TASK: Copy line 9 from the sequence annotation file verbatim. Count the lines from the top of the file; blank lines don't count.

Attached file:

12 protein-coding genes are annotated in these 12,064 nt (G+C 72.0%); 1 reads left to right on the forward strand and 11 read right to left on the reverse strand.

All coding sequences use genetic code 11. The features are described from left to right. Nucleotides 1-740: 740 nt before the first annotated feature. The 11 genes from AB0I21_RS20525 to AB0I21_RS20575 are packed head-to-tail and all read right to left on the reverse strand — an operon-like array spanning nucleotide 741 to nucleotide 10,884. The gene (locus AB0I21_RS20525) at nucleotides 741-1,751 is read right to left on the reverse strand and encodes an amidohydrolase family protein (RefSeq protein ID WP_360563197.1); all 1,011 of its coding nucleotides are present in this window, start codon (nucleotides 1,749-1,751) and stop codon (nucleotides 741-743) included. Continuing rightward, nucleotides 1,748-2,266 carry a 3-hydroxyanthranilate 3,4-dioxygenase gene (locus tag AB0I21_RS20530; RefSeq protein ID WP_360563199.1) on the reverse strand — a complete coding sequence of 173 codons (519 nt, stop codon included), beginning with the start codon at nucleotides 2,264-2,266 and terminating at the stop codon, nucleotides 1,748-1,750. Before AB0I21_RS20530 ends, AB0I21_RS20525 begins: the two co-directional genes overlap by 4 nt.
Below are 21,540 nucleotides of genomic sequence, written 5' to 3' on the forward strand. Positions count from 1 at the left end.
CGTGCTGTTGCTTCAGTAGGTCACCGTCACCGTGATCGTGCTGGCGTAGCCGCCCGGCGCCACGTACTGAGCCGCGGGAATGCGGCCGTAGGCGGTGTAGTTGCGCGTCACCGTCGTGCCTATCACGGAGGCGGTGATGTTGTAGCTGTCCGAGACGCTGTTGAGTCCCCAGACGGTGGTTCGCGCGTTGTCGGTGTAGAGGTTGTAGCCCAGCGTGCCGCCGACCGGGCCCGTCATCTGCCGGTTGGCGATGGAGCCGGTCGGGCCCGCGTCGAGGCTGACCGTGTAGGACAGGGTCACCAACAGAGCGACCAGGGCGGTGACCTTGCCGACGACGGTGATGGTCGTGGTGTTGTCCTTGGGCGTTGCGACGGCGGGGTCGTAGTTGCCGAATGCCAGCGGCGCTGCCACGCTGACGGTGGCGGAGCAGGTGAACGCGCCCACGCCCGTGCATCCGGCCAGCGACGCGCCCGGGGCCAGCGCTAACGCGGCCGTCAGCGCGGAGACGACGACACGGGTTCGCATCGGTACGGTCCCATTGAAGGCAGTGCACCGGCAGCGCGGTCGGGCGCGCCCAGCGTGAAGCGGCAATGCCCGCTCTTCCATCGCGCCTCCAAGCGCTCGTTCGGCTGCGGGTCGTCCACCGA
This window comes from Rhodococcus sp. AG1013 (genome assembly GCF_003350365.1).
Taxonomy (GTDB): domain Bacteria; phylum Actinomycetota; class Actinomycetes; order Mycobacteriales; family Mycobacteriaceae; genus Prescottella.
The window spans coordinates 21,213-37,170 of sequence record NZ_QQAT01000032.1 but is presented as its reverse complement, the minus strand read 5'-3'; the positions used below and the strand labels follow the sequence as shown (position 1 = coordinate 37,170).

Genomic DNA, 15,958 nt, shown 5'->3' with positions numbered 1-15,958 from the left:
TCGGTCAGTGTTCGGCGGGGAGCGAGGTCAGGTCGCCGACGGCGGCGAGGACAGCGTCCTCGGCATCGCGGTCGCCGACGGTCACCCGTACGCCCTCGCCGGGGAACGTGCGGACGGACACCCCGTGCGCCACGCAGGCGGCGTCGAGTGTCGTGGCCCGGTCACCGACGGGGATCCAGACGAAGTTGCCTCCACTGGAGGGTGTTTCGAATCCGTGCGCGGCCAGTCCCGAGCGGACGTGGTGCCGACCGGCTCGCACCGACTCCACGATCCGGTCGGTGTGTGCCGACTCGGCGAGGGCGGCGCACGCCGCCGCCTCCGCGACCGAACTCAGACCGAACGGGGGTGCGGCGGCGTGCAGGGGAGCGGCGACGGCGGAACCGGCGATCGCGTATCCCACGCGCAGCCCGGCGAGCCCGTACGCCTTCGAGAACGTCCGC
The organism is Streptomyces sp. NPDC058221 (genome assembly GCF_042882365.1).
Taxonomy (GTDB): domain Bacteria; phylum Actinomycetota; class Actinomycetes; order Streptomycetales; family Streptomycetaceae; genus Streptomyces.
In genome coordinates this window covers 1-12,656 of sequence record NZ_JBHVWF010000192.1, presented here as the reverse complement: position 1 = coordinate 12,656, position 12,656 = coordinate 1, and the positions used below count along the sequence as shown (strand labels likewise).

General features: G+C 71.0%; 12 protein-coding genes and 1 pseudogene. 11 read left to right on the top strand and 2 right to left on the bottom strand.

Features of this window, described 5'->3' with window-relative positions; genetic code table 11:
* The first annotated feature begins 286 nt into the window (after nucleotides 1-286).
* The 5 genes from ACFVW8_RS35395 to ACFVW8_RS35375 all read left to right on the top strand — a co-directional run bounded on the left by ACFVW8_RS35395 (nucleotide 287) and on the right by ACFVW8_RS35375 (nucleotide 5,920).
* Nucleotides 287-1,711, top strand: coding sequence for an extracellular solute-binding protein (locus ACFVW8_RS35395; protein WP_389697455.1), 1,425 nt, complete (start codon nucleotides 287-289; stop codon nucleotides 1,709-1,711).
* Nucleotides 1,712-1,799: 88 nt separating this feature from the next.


TCGGTCAGTGTTCGGCGGGGAGCGAGGTCAGGTCGCCGACGGCGGCGAGGACAGCGTCCTCGGCATCGCGGTCGCCGACGGTCACCCGTACGCCCTCGCCGGGGAACGTGCGGACGGACACCCCGTGCGCCACGCAGGCGGCGTCGAGTGTCGTGGCCCGGTCACCGACGGGGATCCAGACGAAGTTGCCTCCACTGGAGGGTGTTTCGAATCCGTGCGCGGCCAGTCCCGAGCGGACGTGGTGCCGACCGGCTCGCACCGACTCCACGATCCGGTCGGTGTGTGCCGACTCGGCGAGGGCGGCGCACGCCGCCGCCTCCGCGACCGAACTCAGACCGAACGGGGGTGCGGCGGCGTGCAGGGGAGCGGCGACGGCGGAACCGGCGATCGCGTATCCCACGCGCAGCCCGGCGAGCCCGTACGCCTTCGAGAACGTCCGC